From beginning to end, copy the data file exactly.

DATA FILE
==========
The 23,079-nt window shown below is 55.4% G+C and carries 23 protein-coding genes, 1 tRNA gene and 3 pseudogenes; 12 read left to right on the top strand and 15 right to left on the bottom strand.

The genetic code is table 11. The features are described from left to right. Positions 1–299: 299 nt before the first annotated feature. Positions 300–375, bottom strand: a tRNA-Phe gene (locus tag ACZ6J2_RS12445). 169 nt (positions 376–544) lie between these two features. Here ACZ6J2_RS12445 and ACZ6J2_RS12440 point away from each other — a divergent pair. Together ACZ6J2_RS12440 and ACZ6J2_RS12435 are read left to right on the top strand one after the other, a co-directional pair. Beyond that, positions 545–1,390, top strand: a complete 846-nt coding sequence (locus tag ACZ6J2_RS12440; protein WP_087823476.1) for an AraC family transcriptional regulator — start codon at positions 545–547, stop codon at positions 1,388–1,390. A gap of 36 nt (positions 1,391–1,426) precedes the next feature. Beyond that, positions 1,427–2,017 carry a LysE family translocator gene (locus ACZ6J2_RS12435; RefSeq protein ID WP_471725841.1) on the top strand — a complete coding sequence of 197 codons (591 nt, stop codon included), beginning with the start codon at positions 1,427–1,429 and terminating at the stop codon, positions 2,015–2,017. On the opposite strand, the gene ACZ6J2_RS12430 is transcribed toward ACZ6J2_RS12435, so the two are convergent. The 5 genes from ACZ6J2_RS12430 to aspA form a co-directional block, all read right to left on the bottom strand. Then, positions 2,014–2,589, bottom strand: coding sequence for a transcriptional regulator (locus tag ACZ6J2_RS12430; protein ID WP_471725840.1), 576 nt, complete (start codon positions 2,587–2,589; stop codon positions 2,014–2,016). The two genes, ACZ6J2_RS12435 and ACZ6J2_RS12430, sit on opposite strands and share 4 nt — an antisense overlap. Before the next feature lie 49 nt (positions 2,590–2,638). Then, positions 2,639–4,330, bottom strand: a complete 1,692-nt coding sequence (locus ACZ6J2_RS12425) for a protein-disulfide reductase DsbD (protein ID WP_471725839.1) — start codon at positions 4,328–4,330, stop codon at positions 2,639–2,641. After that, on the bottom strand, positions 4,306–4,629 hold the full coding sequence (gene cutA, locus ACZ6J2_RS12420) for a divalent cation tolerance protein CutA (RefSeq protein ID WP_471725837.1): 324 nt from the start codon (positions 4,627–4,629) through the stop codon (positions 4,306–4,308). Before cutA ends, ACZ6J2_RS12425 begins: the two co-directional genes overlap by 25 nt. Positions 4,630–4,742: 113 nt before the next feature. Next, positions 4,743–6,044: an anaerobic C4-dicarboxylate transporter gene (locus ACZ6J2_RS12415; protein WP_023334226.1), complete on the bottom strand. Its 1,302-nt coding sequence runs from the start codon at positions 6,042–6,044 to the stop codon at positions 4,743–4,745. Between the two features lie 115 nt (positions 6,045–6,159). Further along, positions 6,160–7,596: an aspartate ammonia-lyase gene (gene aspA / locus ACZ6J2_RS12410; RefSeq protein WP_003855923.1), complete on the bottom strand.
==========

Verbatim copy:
The 23,079-nt window shown below is 55.4% G+C and carries 23 protein-coding genes, 1 tRNA gene and 3 pseudogenes; 12 read left to right on the top strand and 15 right to left on the bottom strand.

The genetic code is table 11. The features are described from left to right. Positions 1–299: 299 nt before the first annotated feature. Positions 300–375, bottom strand: a tRNA-Phe gene (locus tag ACZ6J2_RS12445). 169 nt (positions 376–544) lie between these two features. Here ACZ6J2_RS12445 and ACZ6J2_RS12440 point away from each other — a divergent pair. Together ACZ6J2_RS12440 and ACZ6J2_RS12435 are read left to right on the top strand one after the other, a co-directional pair. Beyond that, positions 545–1,390, top strand: a complete 846-nt coding sequence (locus tag ACZ6J2_RS12440; protein WP_087823476.1) for an AraC family transcriptional regulator — start codon at positions 545–547, stop codon at positions 1,388–1,390. A gap of 36 nt (positions 1,391–1,426) precedes the next feature. Beyond that, positions 1,427–2,017 carry a LysE family translocator gene (locus ACZ6J2_RS12435; RefSeq protein ID WP_471725841.1) on the top strand — a complete coding sequence of 197 codons (591 nt, stop codon included), beginning with the start codon at positions 1,427–1,429 and terminating at the stop codon, positions 2,015–2,017. On the opposite strand, the gene ACZ6J2_RS12430 is transcribed toward ACZ6J2_RS12435, so the two are convergent. The 5 genes from ACZ6J2_RS12430 to aspA form a co-directional block, all read right to left on the bottom strand. Then, positions 2,014–2,589, bottom strand: coding sequence for a transcriptional regulator (locus tag ACZ6J2_RS12430; protein ID WP_471725840.1), 576 nt, complete (start codon positions 2,587–2,589; stop codon positions 2,014–2,016). The two genes, ACZ6J2_RS12435 and ACZ6J2_RS12430, sit on opposite strands and share 4 nt — an antisense overlap. Before the next feature lie 49 nt (positions 2,590–2,638). Then, positions 2,639–4,330, bottom strand: a complete 1,692-nt coding sequence (locus ACZ6J2_RS12425) for a protein-disulfide reductase DsbD (protein ID WP_471725839.1) — start codon at positions 4,328–4,330, stop codon at positions 2,639–2,641. After that, on the bottom strand, positions 4,306–4,629 hold the full coding sequence (gene cutA, locus ACZ6J2_RS12420) for a divalent cation tolerance protein CutA (RefSeq protein ID WP_471725837.1): 324 nt from the start codon (positions 4,627–4,629) through the stop codon (positions 4,306–4,308). Before cutA ends, ACZ6J2_RS12425 begins: the two co-directional genes overlap by 25 nt. Positions 4,630–4,742: 113 nt before the next feature. Next, positions 4,743–6,044: an anaerobic C4-dicarboxylate transporter gene (locus ACZ6J2_RS12415; protein WP_023334226.1), complete on the bottom strand. Its 1,302-nt coding sequence runs from the start codon at positions 6,042–6,044 to the stop codon at positions 4,743–4,745. Between the two features lie 115 nt (positions 6,045–6,159). Further along, positions 6,160–7,596: an aspartate ammonia-lyase gene (gene aspA / locus ACZ6J2_RS12410; RefSeq protein WP_003855923.1), complete on the bottom strand.